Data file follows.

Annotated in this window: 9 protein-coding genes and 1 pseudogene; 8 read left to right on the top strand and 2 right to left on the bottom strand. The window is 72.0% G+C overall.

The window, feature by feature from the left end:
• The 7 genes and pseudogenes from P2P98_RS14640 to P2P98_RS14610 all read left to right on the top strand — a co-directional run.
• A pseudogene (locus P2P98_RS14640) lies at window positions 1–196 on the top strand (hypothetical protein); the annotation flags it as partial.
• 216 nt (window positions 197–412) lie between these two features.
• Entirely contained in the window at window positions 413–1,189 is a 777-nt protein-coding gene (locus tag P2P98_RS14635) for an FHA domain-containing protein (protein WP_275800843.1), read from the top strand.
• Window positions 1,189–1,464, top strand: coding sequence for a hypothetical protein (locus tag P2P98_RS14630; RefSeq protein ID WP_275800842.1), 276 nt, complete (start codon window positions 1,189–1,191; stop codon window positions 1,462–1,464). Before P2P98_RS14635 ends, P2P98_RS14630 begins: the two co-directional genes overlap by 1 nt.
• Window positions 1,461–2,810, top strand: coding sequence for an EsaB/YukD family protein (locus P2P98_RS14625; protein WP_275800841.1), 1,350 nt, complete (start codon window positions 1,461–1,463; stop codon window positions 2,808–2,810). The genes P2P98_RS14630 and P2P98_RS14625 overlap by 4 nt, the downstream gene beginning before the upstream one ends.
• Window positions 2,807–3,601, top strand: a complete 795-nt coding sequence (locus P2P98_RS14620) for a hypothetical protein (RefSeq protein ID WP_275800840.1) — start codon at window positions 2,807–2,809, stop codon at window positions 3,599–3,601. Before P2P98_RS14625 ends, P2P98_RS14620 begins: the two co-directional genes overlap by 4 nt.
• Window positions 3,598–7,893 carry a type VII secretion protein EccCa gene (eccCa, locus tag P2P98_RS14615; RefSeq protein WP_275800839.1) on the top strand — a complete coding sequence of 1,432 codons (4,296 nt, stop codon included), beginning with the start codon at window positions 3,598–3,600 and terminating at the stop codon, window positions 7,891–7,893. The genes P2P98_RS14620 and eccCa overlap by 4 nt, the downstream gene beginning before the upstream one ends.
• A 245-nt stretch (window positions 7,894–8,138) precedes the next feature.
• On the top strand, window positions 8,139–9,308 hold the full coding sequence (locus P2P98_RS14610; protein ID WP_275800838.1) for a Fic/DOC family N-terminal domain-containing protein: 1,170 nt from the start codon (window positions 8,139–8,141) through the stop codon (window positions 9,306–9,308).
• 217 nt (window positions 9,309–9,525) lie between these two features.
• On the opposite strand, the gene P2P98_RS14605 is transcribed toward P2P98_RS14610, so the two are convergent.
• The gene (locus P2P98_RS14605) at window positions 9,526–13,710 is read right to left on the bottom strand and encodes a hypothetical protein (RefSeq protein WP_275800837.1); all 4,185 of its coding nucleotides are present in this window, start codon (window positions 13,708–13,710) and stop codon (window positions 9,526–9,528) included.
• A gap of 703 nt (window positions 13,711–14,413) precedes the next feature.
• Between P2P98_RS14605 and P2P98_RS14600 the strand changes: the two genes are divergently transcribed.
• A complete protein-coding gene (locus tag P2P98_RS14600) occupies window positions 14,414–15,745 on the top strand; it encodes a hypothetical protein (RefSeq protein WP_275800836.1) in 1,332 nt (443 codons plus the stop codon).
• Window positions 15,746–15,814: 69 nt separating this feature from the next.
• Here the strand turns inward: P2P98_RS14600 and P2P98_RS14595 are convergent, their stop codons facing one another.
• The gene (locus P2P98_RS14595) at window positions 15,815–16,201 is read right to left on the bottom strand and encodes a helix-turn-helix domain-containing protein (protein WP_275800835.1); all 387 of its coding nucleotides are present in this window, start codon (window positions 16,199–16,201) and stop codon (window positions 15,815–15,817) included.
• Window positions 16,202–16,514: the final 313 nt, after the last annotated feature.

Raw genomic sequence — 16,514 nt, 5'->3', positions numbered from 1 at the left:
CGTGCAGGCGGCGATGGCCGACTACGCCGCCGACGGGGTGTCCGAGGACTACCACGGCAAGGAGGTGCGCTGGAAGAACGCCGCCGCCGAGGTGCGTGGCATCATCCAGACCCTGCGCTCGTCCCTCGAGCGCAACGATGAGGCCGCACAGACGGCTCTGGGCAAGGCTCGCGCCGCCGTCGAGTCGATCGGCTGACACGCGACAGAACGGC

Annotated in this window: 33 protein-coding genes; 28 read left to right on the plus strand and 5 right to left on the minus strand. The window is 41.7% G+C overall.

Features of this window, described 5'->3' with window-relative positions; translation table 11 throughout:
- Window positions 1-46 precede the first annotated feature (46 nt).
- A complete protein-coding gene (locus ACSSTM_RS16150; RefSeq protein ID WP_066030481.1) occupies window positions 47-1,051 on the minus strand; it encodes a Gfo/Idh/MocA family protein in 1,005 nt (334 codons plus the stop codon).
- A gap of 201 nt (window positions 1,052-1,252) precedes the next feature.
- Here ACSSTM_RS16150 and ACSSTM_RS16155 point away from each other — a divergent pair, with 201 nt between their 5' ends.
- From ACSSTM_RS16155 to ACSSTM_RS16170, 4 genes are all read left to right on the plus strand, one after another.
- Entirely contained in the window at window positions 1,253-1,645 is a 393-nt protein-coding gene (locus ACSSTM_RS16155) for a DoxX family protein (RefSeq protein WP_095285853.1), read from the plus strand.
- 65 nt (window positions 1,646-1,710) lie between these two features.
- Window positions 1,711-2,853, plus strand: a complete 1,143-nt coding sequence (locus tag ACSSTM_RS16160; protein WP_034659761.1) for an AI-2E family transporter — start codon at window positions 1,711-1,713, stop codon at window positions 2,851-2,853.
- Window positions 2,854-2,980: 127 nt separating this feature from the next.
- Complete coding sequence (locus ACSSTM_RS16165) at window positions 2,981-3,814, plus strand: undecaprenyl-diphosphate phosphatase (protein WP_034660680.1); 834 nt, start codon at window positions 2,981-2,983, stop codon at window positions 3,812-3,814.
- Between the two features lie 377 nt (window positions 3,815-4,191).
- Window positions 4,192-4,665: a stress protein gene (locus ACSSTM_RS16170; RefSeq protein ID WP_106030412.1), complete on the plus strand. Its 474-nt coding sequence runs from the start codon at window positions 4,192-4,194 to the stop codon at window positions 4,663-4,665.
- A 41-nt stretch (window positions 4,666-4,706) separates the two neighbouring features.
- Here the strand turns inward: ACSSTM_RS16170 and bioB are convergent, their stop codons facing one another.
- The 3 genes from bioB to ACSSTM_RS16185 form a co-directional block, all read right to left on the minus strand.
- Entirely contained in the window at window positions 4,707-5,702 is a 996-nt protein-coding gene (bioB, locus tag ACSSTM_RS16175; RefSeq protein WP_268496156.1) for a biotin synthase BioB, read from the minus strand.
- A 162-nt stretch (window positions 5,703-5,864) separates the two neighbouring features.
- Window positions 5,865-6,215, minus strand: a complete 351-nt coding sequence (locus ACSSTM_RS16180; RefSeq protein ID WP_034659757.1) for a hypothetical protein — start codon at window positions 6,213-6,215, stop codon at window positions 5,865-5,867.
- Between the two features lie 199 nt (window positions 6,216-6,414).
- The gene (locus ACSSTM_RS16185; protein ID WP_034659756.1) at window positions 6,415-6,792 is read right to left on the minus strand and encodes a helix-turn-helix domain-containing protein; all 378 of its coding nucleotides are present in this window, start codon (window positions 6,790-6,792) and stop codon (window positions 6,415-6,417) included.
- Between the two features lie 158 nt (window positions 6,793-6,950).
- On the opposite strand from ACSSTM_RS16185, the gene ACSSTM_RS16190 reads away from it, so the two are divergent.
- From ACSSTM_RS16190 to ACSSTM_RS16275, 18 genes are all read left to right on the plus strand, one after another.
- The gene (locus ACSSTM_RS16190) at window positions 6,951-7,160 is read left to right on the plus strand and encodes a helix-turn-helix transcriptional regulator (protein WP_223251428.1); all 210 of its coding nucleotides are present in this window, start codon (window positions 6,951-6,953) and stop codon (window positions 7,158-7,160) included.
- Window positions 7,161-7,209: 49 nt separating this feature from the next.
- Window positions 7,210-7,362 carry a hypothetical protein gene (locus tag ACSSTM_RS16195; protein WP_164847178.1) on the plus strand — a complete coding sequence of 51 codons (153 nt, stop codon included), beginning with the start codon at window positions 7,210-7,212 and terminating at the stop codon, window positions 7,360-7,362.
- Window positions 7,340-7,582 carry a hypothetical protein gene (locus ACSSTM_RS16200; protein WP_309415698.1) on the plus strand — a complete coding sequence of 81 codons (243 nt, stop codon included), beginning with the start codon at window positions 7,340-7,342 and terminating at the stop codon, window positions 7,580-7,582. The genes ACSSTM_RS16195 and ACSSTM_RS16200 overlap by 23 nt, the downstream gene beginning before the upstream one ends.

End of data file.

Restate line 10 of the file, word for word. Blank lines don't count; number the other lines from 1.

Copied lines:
• Window positions 3,598–7,893 carry a type VII secretion protein EccCa gene (eccCa, locus tag P2P98_RS14615; RefSeq protein WP_275800839.1) on the top strand — a complete coding sequence of 1,432 codons (4,296 nt, stop codon included), beginning with the start codon at window positions 3,598–3,600 and terminating at the stop codon, window positions 7,891–7,893. The genes P2P98_RS14620 and eccCa overlap by 4 nt, the downstream gene beginning before the upstream one ends.